Owl was an excellent boy. He refused to come out of the carrier, as usual, not that I can entirely blame him. The vet was impressed with how well he's using the leg already, but was rather surprised by the staples that were coming loose. He said his staples usually hold better than that. Leave it to Owl to push the limits.

From this point on, it's a gradual process of Owl regaining some use of the leg. I'm supposed to keep doing the flexing exercise to encourage him to bend it more.

Owl is down to 15 lbs and bit, which is good. He needed to lose some of the excess weight he was carrying.

I also discussed Unicom's arthritis condition with the vet. I brought along Uni's x-rays. Very severe arthritis, he commented, then he suggested Adequan, a type of glucosamine injection that is much more powerful than the glucosamine pills and has less side-effects than the other medications. He would like to see me wean Uni off the aspirin and Prednisone, if this other medication helps him enough. I'm checking with my local vet about getting it.

20 Dec. 2003
Owl horked up a big old hairball yesterday. Aside from that, he seems to be doing pretty well. There's a small section of his scar that looks a little red to me, so I'm keeping a very close eye on it. I don't think it's infected. I think that part might bother Owl and he keeps licking it until it becomes a little irritated.

22 Dec. 2003
Today was Unicom's turn to visit the vet in Fresno. When I was there last time with Owl, I took Uni's x-rays along and discussed Uni's arthritis problem with him. I decided it was worth the long drive to have this vet help me get Uni started on a new treatment.

The day started very badly for Uni. The guy who is remodelling some walls for me forgot about keeping his dog restrained until I could get all the cats inside. He has a nice dog, but she's a big exuberant goof and after being chased by the big exuberant not-nice dog, you can imagine that this freaked out poor Uni. Not to mention that Randy was holding him at the time (in order to bring him inside) and Randy ended up with a set of claw gouges in his arm.

Then there was the noise and upset of the remodelling work itself. So by the time I put Uni in the carrier, he was already pretty upset. Add to this that he *hates* the carrier. He sent me a clear message. Within 5 minutes of a 50 minute trip, he peed all over it.

Have you ever gone to deal with a small problem, only to unexpectedly be faced with a far bigger and more serious one?

The vet gave Uni an exam, of course, since he's never seen him before. He listened gravely to Uni's heart and informed me that Uni has a galloping heartbeat. This is a strong indicator of a heart problem. He couldn't make a definite diagnosis without doing more tests such as EKG and ultrasound.

He had me listen through the stethoscope and wants me to listen to Uni's heart when he's relaxed at home to see whether it continues to gallop or returns to a normal lub-dub beat. Randy and I have noticed that Uni has not been doing as well over the past year. He's become far less active and has days when he obviously feels badly. However, it's easy to associate that with the pain and problems of the arthritis.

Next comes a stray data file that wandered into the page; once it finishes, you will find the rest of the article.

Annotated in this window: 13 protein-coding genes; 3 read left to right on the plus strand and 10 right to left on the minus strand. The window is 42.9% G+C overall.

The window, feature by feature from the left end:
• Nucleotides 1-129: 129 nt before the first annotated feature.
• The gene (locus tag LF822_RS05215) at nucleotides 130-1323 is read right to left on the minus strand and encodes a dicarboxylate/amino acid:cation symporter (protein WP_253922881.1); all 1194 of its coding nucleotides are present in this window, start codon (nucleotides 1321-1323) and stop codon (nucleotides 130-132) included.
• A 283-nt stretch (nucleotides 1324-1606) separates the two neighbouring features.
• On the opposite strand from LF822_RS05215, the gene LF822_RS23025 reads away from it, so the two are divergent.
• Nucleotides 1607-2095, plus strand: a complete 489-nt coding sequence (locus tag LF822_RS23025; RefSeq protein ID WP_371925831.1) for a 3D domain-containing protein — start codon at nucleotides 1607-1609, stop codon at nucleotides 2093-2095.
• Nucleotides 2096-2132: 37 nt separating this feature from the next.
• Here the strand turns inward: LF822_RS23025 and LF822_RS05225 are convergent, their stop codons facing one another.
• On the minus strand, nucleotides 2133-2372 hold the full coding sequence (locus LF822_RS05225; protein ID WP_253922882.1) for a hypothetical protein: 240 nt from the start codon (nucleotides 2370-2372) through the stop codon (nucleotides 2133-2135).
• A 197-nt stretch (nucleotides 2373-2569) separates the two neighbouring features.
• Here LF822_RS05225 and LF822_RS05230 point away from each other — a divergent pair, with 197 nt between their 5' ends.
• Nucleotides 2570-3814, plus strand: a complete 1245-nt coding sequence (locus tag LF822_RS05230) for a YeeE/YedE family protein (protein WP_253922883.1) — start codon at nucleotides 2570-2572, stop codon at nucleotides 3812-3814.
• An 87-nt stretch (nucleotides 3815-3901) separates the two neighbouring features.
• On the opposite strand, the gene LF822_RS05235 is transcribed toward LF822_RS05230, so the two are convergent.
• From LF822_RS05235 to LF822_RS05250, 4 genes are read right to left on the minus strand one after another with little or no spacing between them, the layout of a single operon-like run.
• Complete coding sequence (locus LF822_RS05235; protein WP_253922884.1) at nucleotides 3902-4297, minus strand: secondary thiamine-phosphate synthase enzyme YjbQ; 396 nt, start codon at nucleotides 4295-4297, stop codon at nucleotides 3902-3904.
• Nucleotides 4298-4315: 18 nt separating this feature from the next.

The vet did go ahead and give Uni the first Adequan shot (for the arthritis), showing me how to do it and gave me what I need for the treatments. I also had him do a "senior panel" blood work-up, though I won't get the results until tomorrow.

I had to explain Uni's name twice: once to the receptionist and once to the doctor. The female techs were quite taken with my big old orange boy.

However, now that Uni's been home for hours and should be recovered, he's breathing very heavily. Not quite labored, but far from normal. Randy and I are both deeply worried. We've been researching on the net and the symptoms keep pointing to hypertrophic cardiomyopathy (enlarged heart), with grim outlooks. There is some treatment, but no cure and not a great prognosis.

I suspect neither one of us will sleep easily tonight, worrying about about Uni.

re Owl, I discussed the red section of Owl's incision. It hasn't change at all and I seen no indications of infection or problem. When I described it to the vet, he agreed that it sounds like a certain type of scar tissue. I forget the term he used. The part of the incision didn't heal quite as flat as the rest of it, so it formed that scar tissue to fill in the space. I hope most of it will be covered over when his fur grows back.

23 Dec. 2003

Today we are in mourning. The grief is too piercing. Words will come later.
Spring 1991 - 23 Dec. 2003

Sleep in peace, Mighty Gopher Slayer.
May you dwell in sunny fields of catnip
filled with slow, juicy gophers.
May memories of our love
keep you warm and content.

25 Dec. 2003
Here is what happened with Unicom, starting Mon. afternoon.

As I mentioned before, I took him to the Fresno vet that did the surgery on Owl. It was meant to be a routine visit to start a new treatment for Uni's arthritis. Instead, the vet discovered that Uni had something going quite wrong with his heart. He was having blood work done as the first step in following up on it.

I got home from that trip to Fresno around 6 pm, due to horrendous traffic. After that, Uni was never the same. He began to have problems with his breathing. As the night wore on, Randy and I grew progressively more concerned as Uni had to labor more and more for each breath. Oddly enough, he would eat food and drink water and look just fine, then he'd lie down and keep changing position, unable to get comfortable. He got on the sofa between us he usually did, but couldn't summon the energy to knead. Though it must have been hard, he purred as we petted him, but it wasn't his normal purr. It sounded like a purr with a death rattle mixed into it.